Apple apologises for 'tone-deaf' iPad Pro ad featuring destruction of cultural artefacts

 A hydraulic press crushes an array of creative instruments in a still from Apple's new ad
A hydraulic press crushes an array of creative instruments in a still from Apple's new ad Copyright Apple via AP
Copyright Apple via AP
By Christian Moore with AP
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Apple has been dealt a crushing blow after being forced to apologise for its new iPad Pro advert, which features an array of cultural objects including instruments, books and cameras being destroyed, with the tablet computer held up in their place.


Apple CEO Tim Cook seemed pleased when he tweeted the company’s latest iPad Pro ad, “Crush!”, on Tuesday (7 May). "Meet the new iPad Pro," he wrote. "Just imagine all the things it’ll be used to create."

But in order to illustrate the new tablet’s many creative possibilities, Apple decided that their iPad Pro should feature at the exclusion – or more specifically, annihilation – of all other creative objects. 

The ad features a great slab of metal crushing down on all the things you might use, the company seems to be saying, for something that an iPad Pro can now do for you.

Pianos, trumpets, books, retro gaming tech, vinyl records, cameras – all are sacrificed at the altar of Apple’s ‘thinnest ever’ iPad.

Apple CEO Tim Cook launches the company's new iPad ad

Replies under Cook’s tweet subsequently lit up with criticism, leading to the tech company issuing an apology on Thursday (9 May), via a statement shared with publication Ad Age. The outlet also reported that the company no longer plans to run the commercial on TV.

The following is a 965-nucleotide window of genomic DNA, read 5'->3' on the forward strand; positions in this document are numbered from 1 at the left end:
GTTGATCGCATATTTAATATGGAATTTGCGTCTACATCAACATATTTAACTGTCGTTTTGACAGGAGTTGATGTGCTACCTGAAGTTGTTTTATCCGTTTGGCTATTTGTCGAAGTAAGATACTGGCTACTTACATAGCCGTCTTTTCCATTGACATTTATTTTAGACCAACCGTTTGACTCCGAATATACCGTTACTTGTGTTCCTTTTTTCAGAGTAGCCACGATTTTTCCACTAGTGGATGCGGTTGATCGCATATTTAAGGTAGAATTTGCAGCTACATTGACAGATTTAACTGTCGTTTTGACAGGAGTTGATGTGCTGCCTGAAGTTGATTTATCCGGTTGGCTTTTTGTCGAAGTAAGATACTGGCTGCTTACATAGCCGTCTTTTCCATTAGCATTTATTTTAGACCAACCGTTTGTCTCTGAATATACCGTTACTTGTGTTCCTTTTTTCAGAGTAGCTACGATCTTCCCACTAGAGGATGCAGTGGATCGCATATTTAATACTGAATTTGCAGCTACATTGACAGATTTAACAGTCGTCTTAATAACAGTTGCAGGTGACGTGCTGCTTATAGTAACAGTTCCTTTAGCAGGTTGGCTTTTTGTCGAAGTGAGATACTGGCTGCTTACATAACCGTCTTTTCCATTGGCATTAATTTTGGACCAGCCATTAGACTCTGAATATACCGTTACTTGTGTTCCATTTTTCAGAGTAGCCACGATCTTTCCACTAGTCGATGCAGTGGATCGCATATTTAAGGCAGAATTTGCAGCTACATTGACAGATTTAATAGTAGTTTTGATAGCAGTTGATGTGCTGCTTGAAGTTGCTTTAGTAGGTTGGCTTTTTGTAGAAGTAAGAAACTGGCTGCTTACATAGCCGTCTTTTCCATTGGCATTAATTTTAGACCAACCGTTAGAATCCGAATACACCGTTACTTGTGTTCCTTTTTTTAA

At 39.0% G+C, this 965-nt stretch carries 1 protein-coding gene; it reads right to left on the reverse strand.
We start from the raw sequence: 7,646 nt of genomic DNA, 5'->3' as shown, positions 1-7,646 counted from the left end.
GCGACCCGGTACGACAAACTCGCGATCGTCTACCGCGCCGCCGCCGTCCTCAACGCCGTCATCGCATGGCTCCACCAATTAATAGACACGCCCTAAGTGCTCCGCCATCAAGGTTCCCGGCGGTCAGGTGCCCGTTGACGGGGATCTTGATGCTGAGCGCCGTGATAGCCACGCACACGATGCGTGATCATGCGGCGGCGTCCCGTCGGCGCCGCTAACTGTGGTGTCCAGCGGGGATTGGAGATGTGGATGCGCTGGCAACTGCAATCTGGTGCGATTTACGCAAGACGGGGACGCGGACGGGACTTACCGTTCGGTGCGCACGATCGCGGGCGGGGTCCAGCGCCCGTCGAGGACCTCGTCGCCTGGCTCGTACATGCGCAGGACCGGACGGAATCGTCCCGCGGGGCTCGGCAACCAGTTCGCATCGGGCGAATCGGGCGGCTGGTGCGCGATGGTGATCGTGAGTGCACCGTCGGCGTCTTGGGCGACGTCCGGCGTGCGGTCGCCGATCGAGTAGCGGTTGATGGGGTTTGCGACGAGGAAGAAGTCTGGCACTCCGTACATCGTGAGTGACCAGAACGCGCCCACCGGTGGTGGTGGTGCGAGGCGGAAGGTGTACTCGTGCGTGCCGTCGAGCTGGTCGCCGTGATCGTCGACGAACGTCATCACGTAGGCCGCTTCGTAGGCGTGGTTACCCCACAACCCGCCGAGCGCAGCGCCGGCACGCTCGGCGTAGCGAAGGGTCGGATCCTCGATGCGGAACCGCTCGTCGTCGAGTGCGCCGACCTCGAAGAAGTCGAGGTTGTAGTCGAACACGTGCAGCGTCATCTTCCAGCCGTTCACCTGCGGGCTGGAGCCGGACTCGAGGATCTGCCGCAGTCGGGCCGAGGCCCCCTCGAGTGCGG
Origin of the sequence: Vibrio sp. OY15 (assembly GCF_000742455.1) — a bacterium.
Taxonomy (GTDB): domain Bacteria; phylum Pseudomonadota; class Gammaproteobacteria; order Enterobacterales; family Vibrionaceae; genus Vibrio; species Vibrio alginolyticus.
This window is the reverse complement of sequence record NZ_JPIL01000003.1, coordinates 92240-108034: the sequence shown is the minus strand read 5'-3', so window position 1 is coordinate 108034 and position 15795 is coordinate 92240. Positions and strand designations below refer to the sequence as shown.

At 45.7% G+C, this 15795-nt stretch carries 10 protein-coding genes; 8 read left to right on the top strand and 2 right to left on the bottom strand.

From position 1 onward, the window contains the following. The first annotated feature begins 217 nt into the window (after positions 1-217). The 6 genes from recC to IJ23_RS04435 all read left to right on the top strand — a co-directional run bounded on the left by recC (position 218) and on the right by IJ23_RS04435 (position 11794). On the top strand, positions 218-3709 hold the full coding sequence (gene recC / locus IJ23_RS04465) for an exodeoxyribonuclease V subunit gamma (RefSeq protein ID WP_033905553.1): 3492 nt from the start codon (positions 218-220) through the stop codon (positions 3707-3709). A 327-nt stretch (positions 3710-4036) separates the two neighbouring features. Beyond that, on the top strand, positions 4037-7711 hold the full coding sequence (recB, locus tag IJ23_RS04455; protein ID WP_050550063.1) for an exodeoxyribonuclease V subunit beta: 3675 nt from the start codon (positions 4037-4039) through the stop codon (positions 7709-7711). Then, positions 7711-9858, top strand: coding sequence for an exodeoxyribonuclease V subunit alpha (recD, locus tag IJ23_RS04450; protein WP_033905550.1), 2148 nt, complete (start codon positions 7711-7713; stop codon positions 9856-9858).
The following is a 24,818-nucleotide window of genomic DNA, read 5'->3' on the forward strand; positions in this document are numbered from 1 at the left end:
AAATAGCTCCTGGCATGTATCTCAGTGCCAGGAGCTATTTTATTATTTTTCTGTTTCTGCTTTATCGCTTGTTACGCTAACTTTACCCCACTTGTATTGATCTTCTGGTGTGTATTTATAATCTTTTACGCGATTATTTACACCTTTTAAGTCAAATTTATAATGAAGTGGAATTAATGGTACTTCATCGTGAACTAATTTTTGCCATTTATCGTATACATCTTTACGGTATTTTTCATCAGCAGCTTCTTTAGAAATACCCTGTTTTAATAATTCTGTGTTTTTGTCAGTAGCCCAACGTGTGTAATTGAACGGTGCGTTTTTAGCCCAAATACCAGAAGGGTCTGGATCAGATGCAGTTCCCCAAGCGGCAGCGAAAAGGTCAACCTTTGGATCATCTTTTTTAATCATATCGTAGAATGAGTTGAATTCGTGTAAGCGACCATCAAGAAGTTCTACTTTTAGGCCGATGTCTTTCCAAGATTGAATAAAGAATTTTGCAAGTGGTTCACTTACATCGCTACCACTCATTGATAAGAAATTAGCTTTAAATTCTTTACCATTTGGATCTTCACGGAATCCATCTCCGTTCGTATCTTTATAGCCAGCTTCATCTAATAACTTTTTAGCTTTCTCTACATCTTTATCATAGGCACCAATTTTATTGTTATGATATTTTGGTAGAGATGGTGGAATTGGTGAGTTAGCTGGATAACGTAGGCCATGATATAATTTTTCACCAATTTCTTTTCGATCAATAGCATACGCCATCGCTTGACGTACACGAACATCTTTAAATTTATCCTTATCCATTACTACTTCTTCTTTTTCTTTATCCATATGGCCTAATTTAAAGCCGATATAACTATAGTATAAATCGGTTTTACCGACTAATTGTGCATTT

Perhaps predictably, the now-pulled ad didn’t go down too well with the arts community, especially at a time when rapid advances in generative artificial intelligence are threatening artists and workers with a fresh period of precarity and joblessness.

Apple were repeatedly called "tone deaf" amid big tech's ongoing role in this demise of stable working conditions for creatives.

Some X users also pointed out that the ad bears an uncanny resemblance to an LG ad from 2009, so can’t even speak to the creative originality it putatively celebrates.

Several celebrities also entered the online fray. Actor Hugh Grant wrote “The destruction of the human experience. Courtesy of Silicon Valley,” in a repost of Cook’s tweet.

Hugh Grant reposted Tim Cook's tweet with some choice words

Filmmaker Justine Bateman wrote: “Why did Apple do an ad that crushes the arts? Tech and AI means to destroy the arts and society in general.” She then linked to a New York Times article drawing the link between authoritarianism and the diminution of the arts.

“Creativity is in our DNA at Apple, and it’s incredibly important to us to design products that empower creatives all over the world,” Tor Myhren, the company's vice president of marketing communications, told Ad Age.

“Our goal is to always celebrate the myriad of ways users express themselves and bring their ideas to life through iPad. We missed the mark with this video, and we’re sorry.”

The ad's failure is a significant blow at a time when Apple is trying to revivify its iPad sales, after appetite for the tablets plunged 17% from last year during the January-March period.

After its 2010 debut helped redefine the tablet market, the iPad has become only a minor contributor to Apple’s success. It currently accounts for just 6% of the tech giant’s sales.

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